Award-winning reporter and founder of truehockey.com , Andy Strickland is widely known for his coverage of the NHL. A veteran of the St. Louis radio scene (590 The Fan KFNS), he was named the best reporter in St. Louis by the Riverfront Times in 2004. Strickland is a regular radio and TV contributor throughout the U.S. and Canada, and also coaches local minor league hockey. Although he has it pretty good making a living by experiencing the operation of pro sports at an executive level, he admits everything has its work-like aspects, whether it’s a regular 9 to 5 job or not.
In his The Rise to the Top interview with David Garland, Strickland shares his views concerning online media, especially blogging, and how it effects today’s business and communication tools. Some points to keep in mind:
Ignore the common reference to blogging as unprofessional writing . It is the modern version of the [journalism] business.
Post content anytime, anywhere. A blog is created and maintained online, therefore you have access with any Internet-capable device. This includes the convenience of being able to publish new and breaking news asap, rather than abiding by a set publishing schedule.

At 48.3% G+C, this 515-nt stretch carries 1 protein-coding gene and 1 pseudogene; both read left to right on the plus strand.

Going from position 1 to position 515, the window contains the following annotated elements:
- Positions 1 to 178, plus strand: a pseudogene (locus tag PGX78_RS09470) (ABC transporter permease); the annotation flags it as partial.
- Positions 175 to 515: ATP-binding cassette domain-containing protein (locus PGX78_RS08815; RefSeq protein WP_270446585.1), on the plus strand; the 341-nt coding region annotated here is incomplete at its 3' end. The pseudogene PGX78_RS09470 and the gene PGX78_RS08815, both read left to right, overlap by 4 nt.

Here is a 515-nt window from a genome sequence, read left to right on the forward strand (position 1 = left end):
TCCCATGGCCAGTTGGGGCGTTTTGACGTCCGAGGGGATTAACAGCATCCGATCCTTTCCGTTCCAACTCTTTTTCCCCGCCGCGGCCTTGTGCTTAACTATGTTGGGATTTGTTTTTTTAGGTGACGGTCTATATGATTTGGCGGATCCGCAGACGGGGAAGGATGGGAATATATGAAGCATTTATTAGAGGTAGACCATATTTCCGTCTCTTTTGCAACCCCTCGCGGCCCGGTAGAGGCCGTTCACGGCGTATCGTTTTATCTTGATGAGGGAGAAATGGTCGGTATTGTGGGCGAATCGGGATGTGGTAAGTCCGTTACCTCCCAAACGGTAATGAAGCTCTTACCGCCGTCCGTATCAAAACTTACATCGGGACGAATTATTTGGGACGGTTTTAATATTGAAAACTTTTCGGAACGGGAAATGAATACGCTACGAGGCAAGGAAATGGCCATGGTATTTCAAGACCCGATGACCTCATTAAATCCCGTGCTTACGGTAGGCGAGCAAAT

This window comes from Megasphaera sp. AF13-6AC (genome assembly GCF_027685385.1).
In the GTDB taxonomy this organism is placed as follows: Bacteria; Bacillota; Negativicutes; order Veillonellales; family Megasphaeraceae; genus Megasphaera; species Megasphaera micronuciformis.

Expand your horizons. You can’t limit yourself to just doing TV or radio, or only writing for a newspaper. If you stick to only one form of media, you’re not connecting with as many people as you could be connecting with.
Make connections . Online media successfully encourages involvement in the Internet and connecting with people in different waves and mediums. It allows for interaction with people you will never meet and learn about people with whom you will never come into contact. (Plus, who doesn’t want to make International connections?)
You can watch the full interview below for more detail regarding the sport and celebrity sides of Strickland’s career, as well as his advice for those with the same aspirations.
Considering the given tips above along with Strickland's advice in the interview, it’s portrayed simple to make connections by posting consistently. This doesn’t pertain strictly to sports journalism, but more so to anything involving the distribution of information. However, you need to always provide the good stuff. So how do you get the scoop for your posts?
Always strive for new information . Be forward, think ahead and do the preparation and groundwork for what will happen.
Get to know people, and get them to trust you.
Be in the right place at the right time .
Outwork the competition .